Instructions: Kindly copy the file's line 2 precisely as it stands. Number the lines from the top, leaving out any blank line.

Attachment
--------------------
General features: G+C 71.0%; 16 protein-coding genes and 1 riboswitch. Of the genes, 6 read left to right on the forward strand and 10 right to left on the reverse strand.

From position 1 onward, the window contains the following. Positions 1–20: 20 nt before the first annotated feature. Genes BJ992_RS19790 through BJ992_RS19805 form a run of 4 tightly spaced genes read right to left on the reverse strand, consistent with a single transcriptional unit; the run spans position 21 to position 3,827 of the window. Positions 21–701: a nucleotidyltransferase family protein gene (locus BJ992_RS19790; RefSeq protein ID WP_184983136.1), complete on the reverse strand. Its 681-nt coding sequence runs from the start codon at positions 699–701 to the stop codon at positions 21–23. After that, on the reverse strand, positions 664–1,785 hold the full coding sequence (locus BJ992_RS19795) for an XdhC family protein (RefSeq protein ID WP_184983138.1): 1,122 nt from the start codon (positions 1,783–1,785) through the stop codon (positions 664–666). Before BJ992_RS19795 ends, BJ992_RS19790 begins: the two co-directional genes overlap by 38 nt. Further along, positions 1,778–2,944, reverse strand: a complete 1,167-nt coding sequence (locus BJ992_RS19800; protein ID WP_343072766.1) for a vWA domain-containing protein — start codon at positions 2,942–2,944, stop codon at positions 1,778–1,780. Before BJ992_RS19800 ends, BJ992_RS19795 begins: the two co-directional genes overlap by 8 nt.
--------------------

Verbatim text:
From position 1 onward, the window contains the following. Positions 1–20: 20 nt before the first annotated feature. Genes BJ992_RS19790 through BJ992_RS19805 form a run of 4 tightly spaced genes read right to left on the reverse strand, consistent with a single transcriptional unit; the run spans position 21 to position 3,827 of the window. Positions 21–701: a nucleotidyltransferase family protein gene (locus BJ992_RS19790; RefSeq protein ID WP_184983136.1), complete on the reverse strand. Its 681-nt coding sequence runs from the start codon at positions 699–701 to the stop codon at positions 21–23. After that, on the reverse strand, positions 664–1,785 hold the full coding sequence (locus BJ992_RS19795) for an XdhC family protein (RefSeq protein ID WP_184983138.1): 1,122 nt from the start codon (positions 1,783–1,785) through the stop codon (positions 664–666). Before BJ992_RS19795 ends, BJ992_RS19790 begins: the two co-directional genes overlap by 38 nt. Further along, positions 1,778–2,944, reverse strand: a complete 1,167-nt coding sequence (locus BJ992_RS19800; protein ID WP_343072766.1) for a vWA domain-containing protein — start codon at positions 2,942–2,944, stop codon at positions 1,778–1,780. Before BJ992_RS19800 ends, BJ992_RS19795 begins: the two co-directional genes overlap by 8 nt.